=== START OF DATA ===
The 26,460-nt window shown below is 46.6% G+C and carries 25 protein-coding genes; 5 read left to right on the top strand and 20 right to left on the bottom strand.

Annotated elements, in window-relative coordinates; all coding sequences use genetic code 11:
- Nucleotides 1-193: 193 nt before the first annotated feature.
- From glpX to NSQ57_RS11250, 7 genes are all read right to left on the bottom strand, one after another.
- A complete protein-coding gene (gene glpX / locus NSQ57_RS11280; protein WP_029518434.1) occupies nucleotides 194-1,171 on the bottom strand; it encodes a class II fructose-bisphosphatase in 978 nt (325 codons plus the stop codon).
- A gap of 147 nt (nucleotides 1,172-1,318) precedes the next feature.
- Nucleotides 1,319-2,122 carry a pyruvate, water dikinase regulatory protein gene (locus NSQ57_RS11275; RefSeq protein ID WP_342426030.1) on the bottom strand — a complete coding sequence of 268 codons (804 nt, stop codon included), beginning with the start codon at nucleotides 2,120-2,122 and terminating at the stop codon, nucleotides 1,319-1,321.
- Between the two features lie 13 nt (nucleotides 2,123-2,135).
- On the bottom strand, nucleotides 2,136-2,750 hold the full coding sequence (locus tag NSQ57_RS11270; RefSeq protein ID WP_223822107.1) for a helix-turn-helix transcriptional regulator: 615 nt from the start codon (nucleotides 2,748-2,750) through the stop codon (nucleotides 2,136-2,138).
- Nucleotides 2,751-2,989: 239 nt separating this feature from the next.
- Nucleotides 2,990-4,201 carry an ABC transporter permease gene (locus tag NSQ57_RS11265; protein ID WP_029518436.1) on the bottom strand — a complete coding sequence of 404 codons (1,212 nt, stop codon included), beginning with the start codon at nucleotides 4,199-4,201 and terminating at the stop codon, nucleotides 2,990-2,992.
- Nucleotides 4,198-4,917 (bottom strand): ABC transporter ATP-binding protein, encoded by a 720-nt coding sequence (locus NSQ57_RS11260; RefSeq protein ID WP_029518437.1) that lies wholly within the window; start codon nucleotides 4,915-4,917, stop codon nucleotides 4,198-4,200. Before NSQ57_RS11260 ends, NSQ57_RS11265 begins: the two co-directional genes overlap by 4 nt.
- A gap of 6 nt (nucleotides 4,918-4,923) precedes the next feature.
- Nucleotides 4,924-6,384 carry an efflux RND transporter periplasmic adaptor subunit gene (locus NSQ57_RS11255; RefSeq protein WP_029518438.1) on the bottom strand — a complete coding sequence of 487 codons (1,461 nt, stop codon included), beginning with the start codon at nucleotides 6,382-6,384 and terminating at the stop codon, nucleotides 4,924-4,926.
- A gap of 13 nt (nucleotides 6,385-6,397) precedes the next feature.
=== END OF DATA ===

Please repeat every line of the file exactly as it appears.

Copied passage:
The 26,460-nt window shown below is 46.6% G+C and carries 25 protein-coding genes; 5 read left to right on the top strand and 20 right to left on the bottom strand.

Annotated elements, in window-relative coordinates; all coding sequences use genetic code 11:
- Nucleotides 1-193: 193 nt before the first annotated feature.
- From glpX to NSQ57_RS11250, 7 genes are all read right to left on the bottom strand, one after another.
- A complete protein-coding gene (gene glpX / locus NSQ57_RS11280; protein WP_029518434.1) occupies nucleotides 194-1,171 on the bottom strand; it encodes a class II fructose-bisphosphatase in 978 nt (325 codons plus the stop codon).
- A gap of 147 nt (nucleotides 1,172-1,318) precedes the next feature.
- Nucleotides 1,319-2,122 carry a pyruvate, water dikinase regulatory protein gene (locus NSQ57_RS11275; RefSeq protein ID WP_342426030.1) on the bottom strand — a complete coding sequence of 268 codons (804 nt, stop codon included), beginning with the start codon at nucleotides 2,120-2,122 and terminating at the stop codon, nucleotides 1,319-1,321.
- Between the two features lie 13 nt (nucleotides 2,123-2,135).
- On the bottom strand, nucleotides 2,136-2,750 hold the full coding sequence (locus tag NSQ57_RS11270; RefSeq protein ID WP_223822107.1) for a helix-turn-helix transcriptional regulator: 615 nt from the start codon (nucleotides 2,748-2,750) through the stop codon (nucleotides 2,136-2,138).
- Nucleotides 2,751-2,989: 239 nt separating this feature from the next.
- Nucleotides 2,990-4,201 carry an ABC transporter permease gene (locus tag NSQ57_RS11265; protein ID WP_029518436.1) on the bottom strand — a complete coding sequence of 404 codons (1,212 nt, stop codon included), beginning with the start codon at nucleotides 4,199-4,201 and terminating at the stop codon, nucleotides 2,990-2,992.
- Nucleotides 4,198-4,917 (bottom strand): ABC transporter ATP-binding protein, encoded by a 720-nt coding sequence (locus NSQ57_RS11260; RefSeq protein ID WP_029518437.1) that lies wholly within the window; start codon nucleotides 4,915-4,917, stop codon nucleotides 4,198-4,200. Before NSQ57_RS11260 ends, NSQ57_RS11265 begins: the two co-directional genes overlap by 4 nt.
- A gap of 6 nt (nucleotides 4,918-4,923) precedes the next feature.
- Nucleotides 4,924-6,384 carry an efflux RND transporter periplasmic adaptor subunit gene (locus NSQ57_RS11255; RefSeq protein WP_029518438.1) on the bottom strand — a complete coding sequence of 487 codons (1,461 nt, stop codon included), beginning with the start codon at nucleotides 6,382-6,384 and terminating at the stop codon, nucleotides 4,924-4,926.
- A gap of 13 nt (nucleotides 6,385-6,397) precedes the next feature.